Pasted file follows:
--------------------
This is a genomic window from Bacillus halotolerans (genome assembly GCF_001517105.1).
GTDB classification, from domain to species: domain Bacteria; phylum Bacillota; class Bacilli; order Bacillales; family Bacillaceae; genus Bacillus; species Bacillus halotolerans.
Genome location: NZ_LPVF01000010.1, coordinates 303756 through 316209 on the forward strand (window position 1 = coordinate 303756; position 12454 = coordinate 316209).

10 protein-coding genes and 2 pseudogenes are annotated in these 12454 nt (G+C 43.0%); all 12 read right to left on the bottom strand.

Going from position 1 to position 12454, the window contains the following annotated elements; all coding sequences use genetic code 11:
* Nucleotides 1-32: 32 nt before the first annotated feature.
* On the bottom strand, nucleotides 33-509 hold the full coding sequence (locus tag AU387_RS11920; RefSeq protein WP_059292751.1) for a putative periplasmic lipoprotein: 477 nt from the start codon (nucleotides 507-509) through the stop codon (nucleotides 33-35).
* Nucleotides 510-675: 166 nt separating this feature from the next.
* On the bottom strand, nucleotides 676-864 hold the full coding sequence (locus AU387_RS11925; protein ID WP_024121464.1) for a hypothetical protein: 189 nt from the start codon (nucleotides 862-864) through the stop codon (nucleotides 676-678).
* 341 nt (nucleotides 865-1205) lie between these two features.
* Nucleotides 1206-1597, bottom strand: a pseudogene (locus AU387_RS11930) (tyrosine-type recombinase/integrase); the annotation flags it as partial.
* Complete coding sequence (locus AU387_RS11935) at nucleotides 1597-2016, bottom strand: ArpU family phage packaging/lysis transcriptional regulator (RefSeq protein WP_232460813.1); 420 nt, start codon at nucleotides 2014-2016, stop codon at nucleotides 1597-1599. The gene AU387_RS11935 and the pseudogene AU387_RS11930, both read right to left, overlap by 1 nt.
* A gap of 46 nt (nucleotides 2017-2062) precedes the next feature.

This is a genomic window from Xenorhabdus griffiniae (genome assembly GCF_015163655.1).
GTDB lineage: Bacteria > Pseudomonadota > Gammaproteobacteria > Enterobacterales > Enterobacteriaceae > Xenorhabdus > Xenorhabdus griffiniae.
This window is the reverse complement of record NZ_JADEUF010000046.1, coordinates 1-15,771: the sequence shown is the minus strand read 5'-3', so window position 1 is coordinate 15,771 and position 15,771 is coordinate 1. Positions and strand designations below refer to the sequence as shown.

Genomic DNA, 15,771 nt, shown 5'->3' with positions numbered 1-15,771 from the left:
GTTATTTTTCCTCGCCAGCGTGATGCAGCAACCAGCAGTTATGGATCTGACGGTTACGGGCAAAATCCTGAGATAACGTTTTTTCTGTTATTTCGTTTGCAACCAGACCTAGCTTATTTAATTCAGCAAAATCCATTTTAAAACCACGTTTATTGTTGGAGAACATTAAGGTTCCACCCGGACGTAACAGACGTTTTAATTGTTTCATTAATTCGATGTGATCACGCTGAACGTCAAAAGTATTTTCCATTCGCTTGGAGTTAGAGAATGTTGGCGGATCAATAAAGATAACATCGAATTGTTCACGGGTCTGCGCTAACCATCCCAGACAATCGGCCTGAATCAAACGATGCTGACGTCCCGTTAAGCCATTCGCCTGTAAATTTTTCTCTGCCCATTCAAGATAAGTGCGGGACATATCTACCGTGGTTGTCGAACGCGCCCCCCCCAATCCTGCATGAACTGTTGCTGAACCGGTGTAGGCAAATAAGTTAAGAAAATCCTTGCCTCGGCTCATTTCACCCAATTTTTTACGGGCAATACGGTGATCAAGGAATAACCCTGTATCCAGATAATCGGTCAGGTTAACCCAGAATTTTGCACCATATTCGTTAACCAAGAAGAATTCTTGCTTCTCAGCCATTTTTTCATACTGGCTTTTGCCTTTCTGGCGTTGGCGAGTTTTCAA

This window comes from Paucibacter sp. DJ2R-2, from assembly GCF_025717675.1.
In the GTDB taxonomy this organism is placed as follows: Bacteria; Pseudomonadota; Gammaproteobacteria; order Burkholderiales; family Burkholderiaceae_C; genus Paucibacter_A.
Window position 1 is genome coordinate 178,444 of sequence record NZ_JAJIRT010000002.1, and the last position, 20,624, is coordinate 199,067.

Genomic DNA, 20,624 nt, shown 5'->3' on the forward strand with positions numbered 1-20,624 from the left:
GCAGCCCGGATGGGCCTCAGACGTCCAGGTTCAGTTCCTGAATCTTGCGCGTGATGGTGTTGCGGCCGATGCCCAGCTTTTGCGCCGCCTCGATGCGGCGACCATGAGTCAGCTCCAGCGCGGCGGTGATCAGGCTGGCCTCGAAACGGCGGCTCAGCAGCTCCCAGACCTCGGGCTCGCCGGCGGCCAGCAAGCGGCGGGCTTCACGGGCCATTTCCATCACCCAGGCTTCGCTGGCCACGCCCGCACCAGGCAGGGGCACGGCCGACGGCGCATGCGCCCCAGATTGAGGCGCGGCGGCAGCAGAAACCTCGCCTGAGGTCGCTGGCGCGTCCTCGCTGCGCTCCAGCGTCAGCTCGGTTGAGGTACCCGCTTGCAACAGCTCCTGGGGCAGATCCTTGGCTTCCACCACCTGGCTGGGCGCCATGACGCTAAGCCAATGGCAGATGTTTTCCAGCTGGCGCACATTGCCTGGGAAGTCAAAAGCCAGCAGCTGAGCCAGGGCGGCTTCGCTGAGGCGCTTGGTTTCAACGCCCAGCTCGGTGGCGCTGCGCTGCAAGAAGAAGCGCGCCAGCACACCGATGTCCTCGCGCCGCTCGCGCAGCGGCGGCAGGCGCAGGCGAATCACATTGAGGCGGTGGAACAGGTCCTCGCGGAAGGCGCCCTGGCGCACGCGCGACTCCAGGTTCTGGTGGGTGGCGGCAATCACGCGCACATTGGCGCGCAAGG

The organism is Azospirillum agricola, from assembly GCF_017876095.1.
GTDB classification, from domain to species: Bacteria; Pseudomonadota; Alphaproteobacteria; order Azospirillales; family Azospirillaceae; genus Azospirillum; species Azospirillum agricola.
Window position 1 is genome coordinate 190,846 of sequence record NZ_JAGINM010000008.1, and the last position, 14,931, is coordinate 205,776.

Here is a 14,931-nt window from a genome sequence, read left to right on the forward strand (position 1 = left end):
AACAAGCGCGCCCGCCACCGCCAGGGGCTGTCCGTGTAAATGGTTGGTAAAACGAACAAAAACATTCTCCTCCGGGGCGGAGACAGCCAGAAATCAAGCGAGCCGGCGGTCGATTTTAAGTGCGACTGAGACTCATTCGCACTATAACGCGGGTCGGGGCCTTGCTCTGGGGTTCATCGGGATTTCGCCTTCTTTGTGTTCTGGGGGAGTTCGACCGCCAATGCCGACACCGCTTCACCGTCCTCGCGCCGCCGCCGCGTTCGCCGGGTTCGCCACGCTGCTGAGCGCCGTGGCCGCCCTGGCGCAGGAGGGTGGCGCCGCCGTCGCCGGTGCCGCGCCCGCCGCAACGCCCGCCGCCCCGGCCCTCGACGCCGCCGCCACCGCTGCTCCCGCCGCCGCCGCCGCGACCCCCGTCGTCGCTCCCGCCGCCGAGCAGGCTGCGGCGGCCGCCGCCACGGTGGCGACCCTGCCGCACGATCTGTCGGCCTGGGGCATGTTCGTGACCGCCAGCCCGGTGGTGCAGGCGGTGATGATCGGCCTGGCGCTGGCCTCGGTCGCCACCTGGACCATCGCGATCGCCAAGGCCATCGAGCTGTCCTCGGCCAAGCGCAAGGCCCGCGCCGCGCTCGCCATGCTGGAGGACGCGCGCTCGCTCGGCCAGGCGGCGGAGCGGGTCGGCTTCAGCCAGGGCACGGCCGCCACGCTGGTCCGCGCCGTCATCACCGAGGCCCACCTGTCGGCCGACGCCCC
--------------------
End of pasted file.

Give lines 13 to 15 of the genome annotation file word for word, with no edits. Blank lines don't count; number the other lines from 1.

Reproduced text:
* A gap of 46 nt (nucleotides 2017-2062) precedes the next feature.

This is a genomic window from Xenorhabdus griffiniae (genome assembly GCF_015163655.1).
GTDB lineage: Bacteria > Pseudomonadota > Gammaproteobacteria > Enterobacterales > Enterobacteriaceae > Xenorhabdus > Xenorhabdus griffiniae.